Is a Puppy Right for You?
Just like young children, puppies thrive on love and attention. They need frequent bathroom breaks, lots of play time, training time to get the basics learned while they are so open to new things, socialization outings, and exercise — both for your sake and theirs. You should only get a pup if you are willing to put in a major time commitment for the first six months and a fair amount of time for the six months after that. After all, you're interested in getting a puppy because you want to spend time together and develop a wonderful bond, right?
Unless your heart is set on a puppy and you are sure you have the time, energy, and proper situation to deal with raising a baby dog, consider bringing home an adult dog. Breeders sometimes have young adults that need new homes if they aren't working out as show dogs. Rescue groups foster and screen dogs carefully, and nice dogs are turned in to shelters for reasons such as divorce. These dogs are often already housetrained. They know how to walk on a leash, may be past the chewing stage, and don't hold as many surprises. You will know their full-grown size, temperament, and activity level for sure, so what you see is what you get.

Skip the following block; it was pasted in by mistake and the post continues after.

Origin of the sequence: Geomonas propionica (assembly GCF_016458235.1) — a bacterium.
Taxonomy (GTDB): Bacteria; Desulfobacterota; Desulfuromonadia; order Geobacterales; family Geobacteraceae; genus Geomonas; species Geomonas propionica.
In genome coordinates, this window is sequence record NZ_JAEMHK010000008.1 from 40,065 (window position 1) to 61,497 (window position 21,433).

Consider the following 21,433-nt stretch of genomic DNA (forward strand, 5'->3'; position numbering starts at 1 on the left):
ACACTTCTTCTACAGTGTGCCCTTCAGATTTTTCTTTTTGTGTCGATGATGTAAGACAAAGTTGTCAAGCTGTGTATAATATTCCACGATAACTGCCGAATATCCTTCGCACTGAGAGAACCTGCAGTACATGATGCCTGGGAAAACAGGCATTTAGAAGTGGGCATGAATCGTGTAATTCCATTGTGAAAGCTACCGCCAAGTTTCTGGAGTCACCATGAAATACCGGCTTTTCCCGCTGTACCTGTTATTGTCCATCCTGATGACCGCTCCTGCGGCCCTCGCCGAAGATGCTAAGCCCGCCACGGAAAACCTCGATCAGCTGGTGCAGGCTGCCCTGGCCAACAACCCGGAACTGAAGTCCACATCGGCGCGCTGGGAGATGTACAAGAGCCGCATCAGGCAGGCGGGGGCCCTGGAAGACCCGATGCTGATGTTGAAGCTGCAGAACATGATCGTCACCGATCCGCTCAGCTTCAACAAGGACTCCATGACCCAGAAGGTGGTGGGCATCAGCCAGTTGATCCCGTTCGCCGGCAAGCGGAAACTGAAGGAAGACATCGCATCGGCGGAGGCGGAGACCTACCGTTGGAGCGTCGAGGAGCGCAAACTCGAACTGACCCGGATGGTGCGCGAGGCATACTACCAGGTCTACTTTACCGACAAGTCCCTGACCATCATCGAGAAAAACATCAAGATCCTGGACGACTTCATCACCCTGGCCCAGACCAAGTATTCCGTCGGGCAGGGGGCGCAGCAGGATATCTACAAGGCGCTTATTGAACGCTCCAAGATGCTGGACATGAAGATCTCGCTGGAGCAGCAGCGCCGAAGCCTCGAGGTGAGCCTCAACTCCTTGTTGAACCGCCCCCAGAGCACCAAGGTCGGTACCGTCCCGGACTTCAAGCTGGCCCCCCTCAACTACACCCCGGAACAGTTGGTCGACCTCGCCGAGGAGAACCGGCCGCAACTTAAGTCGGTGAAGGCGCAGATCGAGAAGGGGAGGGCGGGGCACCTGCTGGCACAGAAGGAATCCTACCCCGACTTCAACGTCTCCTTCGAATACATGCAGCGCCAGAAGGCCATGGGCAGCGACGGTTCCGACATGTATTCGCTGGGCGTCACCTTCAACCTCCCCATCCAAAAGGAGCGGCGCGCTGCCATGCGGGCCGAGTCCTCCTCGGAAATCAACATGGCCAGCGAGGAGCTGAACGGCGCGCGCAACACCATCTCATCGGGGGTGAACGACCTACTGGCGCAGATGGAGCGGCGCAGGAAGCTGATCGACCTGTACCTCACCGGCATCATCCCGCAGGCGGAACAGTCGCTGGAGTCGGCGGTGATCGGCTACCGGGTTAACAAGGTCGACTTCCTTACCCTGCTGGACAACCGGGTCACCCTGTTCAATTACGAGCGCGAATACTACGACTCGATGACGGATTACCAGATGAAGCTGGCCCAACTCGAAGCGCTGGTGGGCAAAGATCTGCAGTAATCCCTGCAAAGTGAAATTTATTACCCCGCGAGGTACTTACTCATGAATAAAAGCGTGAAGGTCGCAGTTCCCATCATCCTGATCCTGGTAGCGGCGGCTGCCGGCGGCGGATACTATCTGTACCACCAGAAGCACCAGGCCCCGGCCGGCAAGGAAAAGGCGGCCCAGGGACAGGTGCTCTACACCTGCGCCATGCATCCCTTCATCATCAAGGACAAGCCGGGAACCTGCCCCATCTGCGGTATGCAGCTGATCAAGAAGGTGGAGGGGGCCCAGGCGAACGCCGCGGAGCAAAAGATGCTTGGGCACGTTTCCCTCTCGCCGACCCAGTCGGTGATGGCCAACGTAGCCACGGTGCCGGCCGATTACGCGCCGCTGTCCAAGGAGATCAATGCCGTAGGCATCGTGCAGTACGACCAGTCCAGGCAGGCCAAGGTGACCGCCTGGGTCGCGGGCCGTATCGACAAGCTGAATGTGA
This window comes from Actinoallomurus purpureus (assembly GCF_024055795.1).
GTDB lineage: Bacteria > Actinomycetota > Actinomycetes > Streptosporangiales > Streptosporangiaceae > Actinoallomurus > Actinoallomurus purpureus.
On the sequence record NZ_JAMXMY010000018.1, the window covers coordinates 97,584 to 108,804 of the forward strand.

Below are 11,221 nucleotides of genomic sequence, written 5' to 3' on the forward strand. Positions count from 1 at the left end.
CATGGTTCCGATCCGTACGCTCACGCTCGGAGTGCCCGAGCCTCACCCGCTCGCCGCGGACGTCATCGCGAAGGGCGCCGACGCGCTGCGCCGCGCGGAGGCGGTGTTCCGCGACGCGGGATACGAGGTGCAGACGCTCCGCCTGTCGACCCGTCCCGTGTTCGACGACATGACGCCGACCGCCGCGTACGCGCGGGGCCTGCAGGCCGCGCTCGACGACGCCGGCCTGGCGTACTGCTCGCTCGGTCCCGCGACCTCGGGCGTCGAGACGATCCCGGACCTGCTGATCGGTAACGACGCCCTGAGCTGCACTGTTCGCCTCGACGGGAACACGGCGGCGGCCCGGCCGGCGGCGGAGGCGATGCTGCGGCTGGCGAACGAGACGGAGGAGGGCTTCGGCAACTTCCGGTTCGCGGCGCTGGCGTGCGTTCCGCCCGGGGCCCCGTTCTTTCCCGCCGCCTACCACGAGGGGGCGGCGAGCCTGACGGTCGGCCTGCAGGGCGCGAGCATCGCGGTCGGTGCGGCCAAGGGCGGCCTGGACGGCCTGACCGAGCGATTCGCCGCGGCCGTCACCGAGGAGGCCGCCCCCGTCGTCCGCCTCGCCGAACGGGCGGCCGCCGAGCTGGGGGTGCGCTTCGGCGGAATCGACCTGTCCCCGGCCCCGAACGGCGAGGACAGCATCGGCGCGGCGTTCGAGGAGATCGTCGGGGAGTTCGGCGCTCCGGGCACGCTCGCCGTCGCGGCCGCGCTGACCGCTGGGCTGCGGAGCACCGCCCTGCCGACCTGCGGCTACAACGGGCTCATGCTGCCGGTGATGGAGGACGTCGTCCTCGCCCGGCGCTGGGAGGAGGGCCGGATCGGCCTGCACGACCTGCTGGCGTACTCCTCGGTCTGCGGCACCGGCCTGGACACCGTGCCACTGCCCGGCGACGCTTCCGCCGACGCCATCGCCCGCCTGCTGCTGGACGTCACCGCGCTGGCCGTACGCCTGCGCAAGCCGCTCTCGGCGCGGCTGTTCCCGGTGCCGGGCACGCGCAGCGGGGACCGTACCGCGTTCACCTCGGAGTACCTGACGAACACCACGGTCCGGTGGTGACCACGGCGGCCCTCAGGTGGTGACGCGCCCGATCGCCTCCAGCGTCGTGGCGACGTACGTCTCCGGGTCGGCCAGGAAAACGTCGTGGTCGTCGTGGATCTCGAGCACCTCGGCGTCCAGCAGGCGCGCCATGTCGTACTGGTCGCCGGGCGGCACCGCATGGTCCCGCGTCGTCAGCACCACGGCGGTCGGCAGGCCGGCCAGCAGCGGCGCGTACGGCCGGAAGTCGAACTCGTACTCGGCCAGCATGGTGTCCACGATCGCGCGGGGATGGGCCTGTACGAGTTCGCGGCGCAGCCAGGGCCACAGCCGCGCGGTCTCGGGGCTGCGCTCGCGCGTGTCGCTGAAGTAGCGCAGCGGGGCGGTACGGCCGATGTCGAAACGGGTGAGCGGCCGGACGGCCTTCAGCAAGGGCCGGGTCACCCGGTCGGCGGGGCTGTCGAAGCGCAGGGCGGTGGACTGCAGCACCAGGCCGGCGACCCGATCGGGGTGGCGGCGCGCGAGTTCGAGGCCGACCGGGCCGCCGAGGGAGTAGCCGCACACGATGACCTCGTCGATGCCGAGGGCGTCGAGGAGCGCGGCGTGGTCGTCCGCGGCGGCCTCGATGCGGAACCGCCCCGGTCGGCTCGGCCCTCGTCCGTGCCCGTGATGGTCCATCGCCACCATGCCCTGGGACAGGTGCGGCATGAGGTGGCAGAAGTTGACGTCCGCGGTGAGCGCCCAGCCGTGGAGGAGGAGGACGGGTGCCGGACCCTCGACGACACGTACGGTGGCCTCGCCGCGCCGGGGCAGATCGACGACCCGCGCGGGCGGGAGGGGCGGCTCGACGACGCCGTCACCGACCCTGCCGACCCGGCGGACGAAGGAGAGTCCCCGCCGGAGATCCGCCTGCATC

However, if you still think a puppy is what you want, and as long as you have the time and energy to devote to training a young dog and provide a safe, healthy, loving environment for her to grow up in, all you need to know is how to choose the right puppy.